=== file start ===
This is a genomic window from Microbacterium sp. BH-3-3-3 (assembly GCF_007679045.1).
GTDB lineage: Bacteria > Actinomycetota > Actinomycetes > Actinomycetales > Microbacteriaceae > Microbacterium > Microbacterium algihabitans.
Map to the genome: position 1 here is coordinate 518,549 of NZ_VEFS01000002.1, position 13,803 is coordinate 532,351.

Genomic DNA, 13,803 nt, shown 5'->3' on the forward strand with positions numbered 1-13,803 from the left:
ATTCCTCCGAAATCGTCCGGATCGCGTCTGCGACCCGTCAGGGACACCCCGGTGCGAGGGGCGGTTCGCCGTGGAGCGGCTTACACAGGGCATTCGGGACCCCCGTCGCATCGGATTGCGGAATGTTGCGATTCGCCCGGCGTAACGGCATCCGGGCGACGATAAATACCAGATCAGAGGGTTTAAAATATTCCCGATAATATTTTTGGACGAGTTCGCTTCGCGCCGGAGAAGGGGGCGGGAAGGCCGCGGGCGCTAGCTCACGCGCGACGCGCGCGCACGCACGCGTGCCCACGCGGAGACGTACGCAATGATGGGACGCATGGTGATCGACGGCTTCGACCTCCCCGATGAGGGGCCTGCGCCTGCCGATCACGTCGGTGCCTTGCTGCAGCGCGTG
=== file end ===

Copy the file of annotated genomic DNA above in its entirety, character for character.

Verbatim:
This is a genomic window from Microbacterium sp. BH-3-3-3 (assembly GCF_007679045.1).
GTDB lineage: Bacteria > Actinomycetota > Actinomycetes > Actinomycetales > Microbacteriaceae > Microbacterium > Microbacterium algihabitans.
Map to the genome: position 1 here is coordinate 518,549 of NZ_VEFS01000002.1, position 13,803 is coordinate 532,351.

Genomic DNA, 13,803 nt, shown 5'->3' on the forward strand with positions numbered 1-13,803 from the left:
ATTCCTCCGAAATCGTCCGGATCGCGTCTGCGACCCGTCAGGGACACCCCGGTGCGAGGGGCGGTTCGCCGTGGAGCGGCTTACACAGGGCATTCGGGACCCCCGTCGCATCGGATTGCGGAATGTTGCGATTCGCCCGGCGTAACGGCATCCGGGCGACGATAAATACCAGATCAGAGGGTTTAAAATATTCCCGATAATATTTTTGGACGAGTTCGCTTCGCGCCGGAGAAGGGGGCGGGAAGGCCGCGGGCGCTAGCTCACGCGCGACGCGCGCGCACGCACGCGTGCCCACGCGGAGACGTACGCAATGATGGGACGCATGGTGATCGACGGCTTCGACCTCCCCGATGAGGGGCCTGCGCCTGCCGATCACGTCGGTGCCTTGCTGCAGCGCGTG